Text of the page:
On Sat, 2011-07-09 at 15:02 +0200, Stefan Fuhrmann wrote:
> On 08.07.2011 01:56, Daniel Shahaf wrote:
> > FYI from users@
> > ----- Forwarded message from Tony Butt<Tony.Butt_at_cea.com.au> -----
> > Date: Wed, 6 Jul 2011 15:20:27 +1000
> >> We are running subversion 1.6.17 on a vmware hosted server. We recently
> >> reconfigured the server to give 4 virtual CPUs (up from 1), and a
> >> significant amount of memory.
> >> In order to spruce up our performance a little, I looked into the use of
> >> memcached with subversion again, found the correct config parameter, and
> >> set it up. Our server is running Ubuntu 10.04, Apache 2.2. Access
> >> mechanism is http (of course). The client used is running Ubuntu 11.04,
> >> and svn commandline (1.6.17 also)
> >> The results were interesting, to say the least.
> And the sad thing that these results are in line with
> what can be expected in 1.6. That's why the whole
> caching code has been reworked in 1.7.
> >> Checkout of a tree, about 250M in size:
> >> Without memcached, 1 1/2 to 2 minutes, varies with server load
> >> With memcached, 12 minutes (!)
> >> Update of the same tree,
> >> Without memcached, 9 seconds
> >> With memcached, 14 seconds - repeated several times, similar results.
> You can expect all similarly structured repositories
> to show similar performance patterns. Only for very
> different content and usage patterns, there might be
> a performance improvement (see below).
> >> I am not sure what anyone else's experience is, but we will not be
> >> enabling memcached for subversion any time soon.
> I will try to answer that with some indication towards
> what you may try and when that might aid performance
> in 1.6 and 1.7. But first, let me give you some technical
> background because there is obviously no simple
> recipe for making things fast in 1.6.
> The key factors here is latency and trade-off. To read
> a userfile_at_rev from the repository, the back-end has to
> follow a short chain of objects (roughly: rev->offset in repo
> file, userfile -> last change, last change -> offset in repo file,
> chain of deltas to combine). All that data will ultimately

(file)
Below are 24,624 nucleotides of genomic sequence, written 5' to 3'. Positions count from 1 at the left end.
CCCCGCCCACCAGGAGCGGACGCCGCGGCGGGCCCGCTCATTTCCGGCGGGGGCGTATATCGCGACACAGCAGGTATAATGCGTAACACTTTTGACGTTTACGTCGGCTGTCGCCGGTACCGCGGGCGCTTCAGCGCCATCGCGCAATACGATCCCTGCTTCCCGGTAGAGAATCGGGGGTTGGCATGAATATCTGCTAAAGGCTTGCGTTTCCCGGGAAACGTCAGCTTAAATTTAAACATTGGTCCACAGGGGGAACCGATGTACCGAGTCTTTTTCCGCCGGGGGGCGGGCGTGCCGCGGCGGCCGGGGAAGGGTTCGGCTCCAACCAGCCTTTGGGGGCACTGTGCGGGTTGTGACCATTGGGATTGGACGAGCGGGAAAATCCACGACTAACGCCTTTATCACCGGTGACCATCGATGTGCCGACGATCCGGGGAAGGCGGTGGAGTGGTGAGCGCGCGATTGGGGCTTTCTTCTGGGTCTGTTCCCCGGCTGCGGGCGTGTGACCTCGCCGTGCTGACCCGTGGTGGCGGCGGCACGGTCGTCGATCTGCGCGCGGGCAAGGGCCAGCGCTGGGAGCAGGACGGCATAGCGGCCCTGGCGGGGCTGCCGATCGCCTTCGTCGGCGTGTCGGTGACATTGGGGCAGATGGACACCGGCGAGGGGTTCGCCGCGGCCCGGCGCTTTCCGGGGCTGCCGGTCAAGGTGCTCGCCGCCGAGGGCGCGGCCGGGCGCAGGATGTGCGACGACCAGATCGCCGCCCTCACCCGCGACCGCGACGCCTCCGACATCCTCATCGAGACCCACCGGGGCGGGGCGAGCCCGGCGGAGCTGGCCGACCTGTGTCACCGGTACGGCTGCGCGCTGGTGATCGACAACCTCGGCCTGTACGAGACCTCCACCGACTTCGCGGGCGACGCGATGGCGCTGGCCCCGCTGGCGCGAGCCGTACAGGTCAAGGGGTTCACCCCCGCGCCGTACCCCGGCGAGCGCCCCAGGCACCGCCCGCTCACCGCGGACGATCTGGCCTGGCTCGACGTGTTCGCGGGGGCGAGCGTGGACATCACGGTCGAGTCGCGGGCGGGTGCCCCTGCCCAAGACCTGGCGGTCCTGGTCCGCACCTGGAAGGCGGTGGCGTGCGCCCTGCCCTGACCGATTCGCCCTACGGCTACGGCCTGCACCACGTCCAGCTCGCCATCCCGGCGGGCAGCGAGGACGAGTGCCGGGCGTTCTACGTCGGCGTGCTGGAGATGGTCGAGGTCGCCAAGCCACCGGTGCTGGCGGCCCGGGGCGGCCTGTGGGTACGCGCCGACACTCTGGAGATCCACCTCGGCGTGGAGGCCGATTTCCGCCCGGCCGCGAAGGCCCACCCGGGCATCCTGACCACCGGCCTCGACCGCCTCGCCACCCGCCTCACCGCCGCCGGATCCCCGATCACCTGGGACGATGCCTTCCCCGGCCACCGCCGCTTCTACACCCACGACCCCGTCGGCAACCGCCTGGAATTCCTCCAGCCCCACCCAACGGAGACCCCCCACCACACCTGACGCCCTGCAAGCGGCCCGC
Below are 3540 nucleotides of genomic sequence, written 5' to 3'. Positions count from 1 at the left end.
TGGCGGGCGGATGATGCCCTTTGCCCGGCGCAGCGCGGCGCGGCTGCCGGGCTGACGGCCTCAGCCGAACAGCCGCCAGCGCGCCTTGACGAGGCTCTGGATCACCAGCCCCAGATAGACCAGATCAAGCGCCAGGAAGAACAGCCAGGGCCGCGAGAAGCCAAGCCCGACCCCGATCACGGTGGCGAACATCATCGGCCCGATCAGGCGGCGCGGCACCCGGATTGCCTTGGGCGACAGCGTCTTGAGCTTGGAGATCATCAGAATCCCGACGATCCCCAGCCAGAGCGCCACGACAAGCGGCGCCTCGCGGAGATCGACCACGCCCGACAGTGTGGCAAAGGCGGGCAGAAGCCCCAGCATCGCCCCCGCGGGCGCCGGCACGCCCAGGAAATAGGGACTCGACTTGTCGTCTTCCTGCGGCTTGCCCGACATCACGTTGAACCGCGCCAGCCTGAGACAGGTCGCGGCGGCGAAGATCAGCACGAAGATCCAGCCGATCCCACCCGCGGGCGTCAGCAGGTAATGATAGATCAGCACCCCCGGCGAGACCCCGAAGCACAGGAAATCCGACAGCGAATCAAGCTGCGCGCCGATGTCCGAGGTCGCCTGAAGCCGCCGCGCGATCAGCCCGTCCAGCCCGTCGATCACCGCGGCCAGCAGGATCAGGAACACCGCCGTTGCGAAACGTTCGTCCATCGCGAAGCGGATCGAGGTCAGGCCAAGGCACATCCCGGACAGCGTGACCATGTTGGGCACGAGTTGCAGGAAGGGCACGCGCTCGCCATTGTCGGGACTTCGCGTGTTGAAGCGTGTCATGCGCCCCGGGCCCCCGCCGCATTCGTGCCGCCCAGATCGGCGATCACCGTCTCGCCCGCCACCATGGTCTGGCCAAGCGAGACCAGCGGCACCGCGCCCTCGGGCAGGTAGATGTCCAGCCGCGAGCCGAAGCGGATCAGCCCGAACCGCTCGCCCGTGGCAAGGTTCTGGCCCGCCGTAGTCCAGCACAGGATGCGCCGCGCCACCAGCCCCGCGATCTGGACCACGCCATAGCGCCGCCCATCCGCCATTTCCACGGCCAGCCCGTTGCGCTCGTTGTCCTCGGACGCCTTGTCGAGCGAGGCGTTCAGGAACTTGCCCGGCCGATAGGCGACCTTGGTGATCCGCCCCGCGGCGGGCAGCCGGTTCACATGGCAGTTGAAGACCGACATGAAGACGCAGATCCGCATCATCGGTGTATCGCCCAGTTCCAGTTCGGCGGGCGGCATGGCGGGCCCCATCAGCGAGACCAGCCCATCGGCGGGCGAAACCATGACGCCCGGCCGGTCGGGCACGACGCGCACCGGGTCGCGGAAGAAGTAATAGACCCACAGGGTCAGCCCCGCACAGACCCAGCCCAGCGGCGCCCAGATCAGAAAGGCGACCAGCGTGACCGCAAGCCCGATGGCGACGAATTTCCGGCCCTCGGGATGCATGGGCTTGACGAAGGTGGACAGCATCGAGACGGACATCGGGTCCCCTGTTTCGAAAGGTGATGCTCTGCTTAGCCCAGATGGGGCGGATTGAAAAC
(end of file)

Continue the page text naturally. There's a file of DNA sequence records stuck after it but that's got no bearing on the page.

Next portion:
> come from disk.
> Most servers boast large amounts of file system cache
> that can be accessed in < 0.1ms. SVN itself will cache
> the index information used at the beginning of the lookup
> chain in in its application memory. By default, only the
> user file deltas need to be read (from file system cache),
> decompressed and combined into the original content.
> For typical files < 100k, only 5 or less of these delta
> blocks need to be read while the index / admin info
> at the beginning of the lookup chain contains also about
> 5 steps which can often be satisfied directly from internal
> caches, i.e. are "for free". So, the default in 1.6 is < 1ms
> for reading the data plus come CPU load from unzipping it.
> With memcached, the picture changes and parts of that
> can be considered a design flaw in 1.6. All index objects
> will be stored in the memcached, i.e. accessing them is
> no longer for free. OTOH, reconstructed user-file content
> will no be cached, i.e. no need to reconstruct it from
> deltas over and over again. So, we traded 3 or 4 file
> cache reads plus unzip CPU load for ~5 memcached reads.
> But the latter involves a TCP/IP communication between
> processes with latencies 2+ times that of the file system
> cache. To make things worse, memcached seems to
> shut off for a few seconds when being hammered with
> a large number of requests in a short period of time
> (I observed that behavior under Ubuntu 9.04). To mitigate
> that, i.e. have *some* process to answer your requests,
> start 3 or 4 of them. They all will end up with redundant
Without understanding the details, that is similar to what I thought
must be happening. Since it is fairly simple to switch in/out memcached,
I will try again when we go to 1.7.
Thanks for the thoughtful response -
> So, when can memcached be useful in 1.6?
> * when the file system cache in ineffective (repositories
> on NFS-like shares)
> * disk (NAS) latency is higher than TCP/IP latency
> * large external memcached servers are available
> compared to usable file system cache on the SVN
> server machine
> * huge repositories where the combined amount of
> frequently requested information is larger than what
> the file system cache can buffer.
> For 1.7, things are quite different. Memcached will only
> be used for user file content - not the many admin objects
> needed to access it. Hence, the trade-off should always
> be 1 TCP/IP lookup vs. multiple file cache accesses.
> Moreover, the svn server itself can cache those full texts
> - effectively eliminating all latencies. Combined with
> many improvements to the caching logic, all c/o
> operations should be strictly limited by client I/O.
> Hope that lengthy explanation helps!
> -- Stefan^2.
Tony Butt <tjb_at_cea.com.au>
Received on 2011-07-18 13:15:15 CEST